Story Telling Through Data: One CFO’s Journey of Developing Skills Beyond Technical Expertise
Have you ever tried driving a car in Europe? If you have, then you know how disorienting it is to drive on the other side of the road. Although you know the basics, suddenly movements that have become automatic now feel awkward and far from natural. Such a situation begins to approximate my professional shift in focus from financial reporting as an auditor in public accounting to my role as CFO of the Pennsylvania Institute of CPAs (PICPA). Instead of telling a tale of history through numbers, I now have the immensely enjoyable challenge of formulating strategy and making decisions based on financial and operational data. By combining the data we already have with some new technologies, we have moved down a path of data-driven decision making, the power of which extends far beyond a historical financial statement.
Using data to inform strategy is not really a skill one acquires in auditing. While serving a diverse set of client needs taught me many things, my part in the story would come to an end well before the conclusion: I would make my recommendations to management, and then went on my way. Now, as CFO, I am accountable for sifting through the recommendations of others, formulating a strategy, and then executing it. To do this, I have had to develop skills beyond what are typical of most public accounting auditors.
Because of the rigorous educational, ethical, and licensing standards we need to uphold, CPAs enjoy a unique position of trust. Organizations and clients will often look to us to help interpret the story being told and to offer input on directing efforts and resources. Whether a CPA finds herself in the role of decision maker or an adviser, understanding the tools and concepts beyond the focus of her technical expertise is the first step in broadening her understanding. Some of the steps I took included education, hands-on learning, and digging into the details. For example, I attended a conference recently that offered sessions on high-level topics such as member engagement and philanthropy, as well as practical learning labs focused on topics such as marketing, IT, and more. Reaching out to my network and discussing with peers “what works for you” has also provided invaluable insight. Not only have I been able to rely on my pre-existing network, but my immersion into this new world of CFO for a state society has enabled me to create a new network as well.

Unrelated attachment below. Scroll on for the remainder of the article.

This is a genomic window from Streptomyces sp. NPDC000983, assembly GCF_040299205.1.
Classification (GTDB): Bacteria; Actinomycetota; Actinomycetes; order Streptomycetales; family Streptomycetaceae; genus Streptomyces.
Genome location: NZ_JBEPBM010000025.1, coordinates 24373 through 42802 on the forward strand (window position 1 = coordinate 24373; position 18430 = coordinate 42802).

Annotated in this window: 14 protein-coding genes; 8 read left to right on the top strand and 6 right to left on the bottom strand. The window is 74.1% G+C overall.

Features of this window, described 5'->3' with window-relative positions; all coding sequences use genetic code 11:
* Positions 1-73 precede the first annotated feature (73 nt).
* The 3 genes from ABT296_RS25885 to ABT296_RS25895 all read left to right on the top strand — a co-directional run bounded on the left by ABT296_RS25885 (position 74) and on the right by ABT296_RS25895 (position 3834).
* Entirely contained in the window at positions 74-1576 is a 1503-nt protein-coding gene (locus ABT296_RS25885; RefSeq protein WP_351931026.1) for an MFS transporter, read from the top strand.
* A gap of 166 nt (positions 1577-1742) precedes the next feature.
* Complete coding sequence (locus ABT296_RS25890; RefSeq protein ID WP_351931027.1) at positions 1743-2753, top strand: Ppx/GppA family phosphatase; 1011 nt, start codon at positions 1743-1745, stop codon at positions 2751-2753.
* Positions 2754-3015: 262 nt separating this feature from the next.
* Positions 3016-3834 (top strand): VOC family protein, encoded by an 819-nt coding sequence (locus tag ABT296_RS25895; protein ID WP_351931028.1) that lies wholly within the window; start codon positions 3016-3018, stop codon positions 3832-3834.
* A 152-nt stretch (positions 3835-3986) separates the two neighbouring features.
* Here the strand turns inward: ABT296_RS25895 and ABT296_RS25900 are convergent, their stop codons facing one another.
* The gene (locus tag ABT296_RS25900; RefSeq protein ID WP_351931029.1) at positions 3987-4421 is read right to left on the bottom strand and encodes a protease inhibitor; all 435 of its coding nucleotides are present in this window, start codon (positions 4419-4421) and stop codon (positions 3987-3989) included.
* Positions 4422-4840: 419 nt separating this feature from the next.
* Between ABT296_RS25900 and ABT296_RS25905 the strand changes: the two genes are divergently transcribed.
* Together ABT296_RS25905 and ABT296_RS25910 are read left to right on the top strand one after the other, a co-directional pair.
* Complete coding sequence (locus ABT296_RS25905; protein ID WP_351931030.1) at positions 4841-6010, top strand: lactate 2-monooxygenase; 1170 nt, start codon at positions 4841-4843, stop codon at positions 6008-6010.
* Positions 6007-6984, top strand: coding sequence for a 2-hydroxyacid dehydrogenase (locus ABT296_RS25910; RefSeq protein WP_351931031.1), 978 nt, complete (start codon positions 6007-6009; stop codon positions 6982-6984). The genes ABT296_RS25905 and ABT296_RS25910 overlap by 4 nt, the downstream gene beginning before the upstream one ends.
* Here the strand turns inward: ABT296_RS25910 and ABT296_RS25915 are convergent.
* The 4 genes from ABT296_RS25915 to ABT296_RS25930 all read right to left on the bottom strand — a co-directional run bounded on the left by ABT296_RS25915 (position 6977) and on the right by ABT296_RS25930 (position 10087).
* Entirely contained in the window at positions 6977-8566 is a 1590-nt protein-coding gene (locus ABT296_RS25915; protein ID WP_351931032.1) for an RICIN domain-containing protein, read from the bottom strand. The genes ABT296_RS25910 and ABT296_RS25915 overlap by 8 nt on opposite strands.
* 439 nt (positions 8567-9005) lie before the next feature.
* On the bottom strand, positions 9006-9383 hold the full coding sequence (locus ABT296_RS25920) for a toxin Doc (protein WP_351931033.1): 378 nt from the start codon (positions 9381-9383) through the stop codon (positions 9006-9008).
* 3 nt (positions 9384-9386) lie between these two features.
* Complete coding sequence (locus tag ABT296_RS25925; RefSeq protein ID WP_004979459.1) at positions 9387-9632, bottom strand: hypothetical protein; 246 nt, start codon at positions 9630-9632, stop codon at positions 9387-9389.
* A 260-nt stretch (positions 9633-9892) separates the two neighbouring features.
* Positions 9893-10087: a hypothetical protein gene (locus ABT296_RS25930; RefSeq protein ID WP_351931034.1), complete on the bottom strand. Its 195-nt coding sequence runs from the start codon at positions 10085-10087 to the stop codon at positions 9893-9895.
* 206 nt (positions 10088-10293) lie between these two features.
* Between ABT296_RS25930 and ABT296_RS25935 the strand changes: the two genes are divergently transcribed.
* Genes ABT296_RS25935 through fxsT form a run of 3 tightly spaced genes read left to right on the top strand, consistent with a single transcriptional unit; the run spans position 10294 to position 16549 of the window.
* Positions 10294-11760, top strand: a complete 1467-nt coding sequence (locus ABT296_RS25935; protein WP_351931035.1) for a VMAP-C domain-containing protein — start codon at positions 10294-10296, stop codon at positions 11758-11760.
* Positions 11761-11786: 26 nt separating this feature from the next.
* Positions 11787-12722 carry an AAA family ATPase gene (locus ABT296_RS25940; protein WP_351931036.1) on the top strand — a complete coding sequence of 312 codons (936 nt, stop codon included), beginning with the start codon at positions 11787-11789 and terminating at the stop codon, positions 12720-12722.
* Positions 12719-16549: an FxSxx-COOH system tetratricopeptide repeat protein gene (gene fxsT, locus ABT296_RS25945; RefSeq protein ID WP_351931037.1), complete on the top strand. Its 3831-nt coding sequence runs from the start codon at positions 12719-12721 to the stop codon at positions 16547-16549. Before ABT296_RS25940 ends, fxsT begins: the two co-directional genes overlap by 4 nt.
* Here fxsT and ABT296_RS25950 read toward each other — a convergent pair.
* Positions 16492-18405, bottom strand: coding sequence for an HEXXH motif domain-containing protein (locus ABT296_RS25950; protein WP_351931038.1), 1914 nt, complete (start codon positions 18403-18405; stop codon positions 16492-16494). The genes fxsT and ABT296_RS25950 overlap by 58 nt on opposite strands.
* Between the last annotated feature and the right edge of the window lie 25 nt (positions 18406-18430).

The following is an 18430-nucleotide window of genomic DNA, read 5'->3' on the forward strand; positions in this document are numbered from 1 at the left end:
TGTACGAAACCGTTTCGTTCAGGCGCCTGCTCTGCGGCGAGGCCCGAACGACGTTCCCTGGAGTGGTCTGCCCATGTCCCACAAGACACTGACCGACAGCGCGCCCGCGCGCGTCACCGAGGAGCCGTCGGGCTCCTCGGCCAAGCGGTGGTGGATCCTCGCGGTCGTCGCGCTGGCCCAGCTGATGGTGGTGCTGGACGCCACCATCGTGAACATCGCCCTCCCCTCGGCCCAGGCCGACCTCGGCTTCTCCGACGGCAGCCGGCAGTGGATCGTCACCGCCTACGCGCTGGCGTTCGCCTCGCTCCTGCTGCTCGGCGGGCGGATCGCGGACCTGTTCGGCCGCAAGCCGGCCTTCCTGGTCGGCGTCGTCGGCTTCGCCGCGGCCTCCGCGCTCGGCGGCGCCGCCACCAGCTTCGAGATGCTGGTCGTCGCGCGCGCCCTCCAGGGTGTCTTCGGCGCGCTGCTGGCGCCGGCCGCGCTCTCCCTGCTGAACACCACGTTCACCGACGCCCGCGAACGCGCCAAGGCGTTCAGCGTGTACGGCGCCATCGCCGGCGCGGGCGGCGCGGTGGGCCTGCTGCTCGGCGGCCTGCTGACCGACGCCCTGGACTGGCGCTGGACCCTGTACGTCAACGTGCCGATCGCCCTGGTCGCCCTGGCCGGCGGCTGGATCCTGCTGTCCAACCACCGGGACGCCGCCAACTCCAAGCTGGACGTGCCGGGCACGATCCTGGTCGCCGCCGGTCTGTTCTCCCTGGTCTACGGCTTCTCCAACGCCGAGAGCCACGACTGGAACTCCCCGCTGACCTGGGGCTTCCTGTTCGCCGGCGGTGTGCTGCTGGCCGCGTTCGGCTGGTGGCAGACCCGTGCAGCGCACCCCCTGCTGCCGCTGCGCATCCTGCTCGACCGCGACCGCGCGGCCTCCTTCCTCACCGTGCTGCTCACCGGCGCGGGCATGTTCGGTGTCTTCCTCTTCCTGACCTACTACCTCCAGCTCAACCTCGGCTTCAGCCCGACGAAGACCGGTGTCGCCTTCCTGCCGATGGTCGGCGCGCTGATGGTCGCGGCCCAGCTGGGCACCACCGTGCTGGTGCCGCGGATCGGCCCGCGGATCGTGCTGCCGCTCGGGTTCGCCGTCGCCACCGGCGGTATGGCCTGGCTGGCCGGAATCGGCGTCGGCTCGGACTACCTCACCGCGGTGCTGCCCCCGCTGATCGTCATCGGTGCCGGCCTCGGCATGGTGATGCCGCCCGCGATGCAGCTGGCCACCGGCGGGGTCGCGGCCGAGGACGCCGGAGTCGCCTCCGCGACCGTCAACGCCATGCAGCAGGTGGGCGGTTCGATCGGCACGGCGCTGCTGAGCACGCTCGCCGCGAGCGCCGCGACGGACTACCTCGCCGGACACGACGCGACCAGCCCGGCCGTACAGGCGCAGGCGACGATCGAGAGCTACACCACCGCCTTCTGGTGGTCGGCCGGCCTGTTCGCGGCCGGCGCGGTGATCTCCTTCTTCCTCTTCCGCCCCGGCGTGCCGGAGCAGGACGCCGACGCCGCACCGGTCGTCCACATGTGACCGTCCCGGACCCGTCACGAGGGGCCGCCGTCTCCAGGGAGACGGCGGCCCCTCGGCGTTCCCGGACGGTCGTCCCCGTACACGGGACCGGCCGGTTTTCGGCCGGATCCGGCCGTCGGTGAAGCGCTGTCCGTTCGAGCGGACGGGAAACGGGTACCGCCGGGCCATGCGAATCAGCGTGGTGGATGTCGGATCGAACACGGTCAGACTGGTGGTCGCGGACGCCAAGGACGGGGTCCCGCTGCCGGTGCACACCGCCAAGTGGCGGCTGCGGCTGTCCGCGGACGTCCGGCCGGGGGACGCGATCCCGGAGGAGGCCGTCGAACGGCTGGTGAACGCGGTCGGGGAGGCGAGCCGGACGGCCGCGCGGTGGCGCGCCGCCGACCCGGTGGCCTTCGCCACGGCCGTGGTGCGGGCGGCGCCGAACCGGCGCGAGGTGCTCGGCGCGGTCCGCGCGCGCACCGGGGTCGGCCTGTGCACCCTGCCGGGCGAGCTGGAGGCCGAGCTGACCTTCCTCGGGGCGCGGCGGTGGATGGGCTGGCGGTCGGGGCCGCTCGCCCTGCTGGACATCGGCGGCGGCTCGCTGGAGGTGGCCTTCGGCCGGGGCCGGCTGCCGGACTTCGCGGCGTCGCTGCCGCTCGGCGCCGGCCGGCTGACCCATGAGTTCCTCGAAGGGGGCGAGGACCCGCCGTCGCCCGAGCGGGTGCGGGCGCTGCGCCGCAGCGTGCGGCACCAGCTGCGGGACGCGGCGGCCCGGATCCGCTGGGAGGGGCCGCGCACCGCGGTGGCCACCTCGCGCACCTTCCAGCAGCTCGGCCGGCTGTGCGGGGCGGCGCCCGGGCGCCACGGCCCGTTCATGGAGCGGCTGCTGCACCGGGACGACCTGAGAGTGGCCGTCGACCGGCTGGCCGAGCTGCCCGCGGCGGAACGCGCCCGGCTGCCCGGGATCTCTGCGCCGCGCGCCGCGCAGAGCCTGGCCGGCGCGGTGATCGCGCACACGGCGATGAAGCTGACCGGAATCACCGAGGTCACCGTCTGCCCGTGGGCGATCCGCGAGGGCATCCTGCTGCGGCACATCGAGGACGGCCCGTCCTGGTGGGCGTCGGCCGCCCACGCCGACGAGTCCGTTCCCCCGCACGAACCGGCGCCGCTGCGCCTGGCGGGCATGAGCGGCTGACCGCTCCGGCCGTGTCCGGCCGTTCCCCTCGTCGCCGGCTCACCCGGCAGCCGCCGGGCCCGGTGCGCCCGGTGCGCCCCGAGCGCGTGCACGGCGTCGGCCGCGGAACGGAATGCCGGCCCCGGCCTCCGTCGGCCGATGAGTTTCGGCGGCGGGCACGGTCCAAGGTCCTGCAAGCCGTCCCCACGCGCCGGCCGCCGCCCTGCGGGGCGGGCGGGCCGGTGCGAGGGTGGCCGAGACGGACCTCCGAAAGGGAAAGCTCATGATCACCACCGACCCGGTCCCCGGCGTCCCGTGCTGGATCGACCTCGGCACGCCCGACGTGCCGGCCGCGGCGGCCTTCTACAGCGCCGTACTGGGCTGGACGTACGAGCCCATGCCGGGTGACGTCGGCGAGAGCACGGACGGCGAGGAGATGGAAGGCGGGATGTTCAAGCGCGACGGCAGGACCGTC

Much of my time these days is spent on evaluating tools and technologies that enable organizational goals to be met in new and efficient ways. Some of the most interesting to me are those tools in the data analytics and business intelligence space. Typically the domain of statisticians in large organizations with deep pockets, these tools are now becoming available more broadly at significantly lower costs. Even a mid-sized nonprofit organization such as the PICPA can take advantage of these tools to change the way we see our data.
In my role I oversee both the finance and technology groups, so both the raw data and the technology that will facilitate analysis live within my teams. I have been delighted to see what this combination of data and technology can accomplish. With my team, we are called upon to ask the critical questions that will prompt new insight into existing data. By looking at the information in new – and often visual – ways, we are continuing to find innovative methods to accomplish organizational objectives.
Even with the development of new skills in data and technology, I have been surprised to find that, at the core, both financial reporting and strategic decision making still require the ability to tell a story through data. Perhaps this is the true value of a CPA, regardless of her role or title.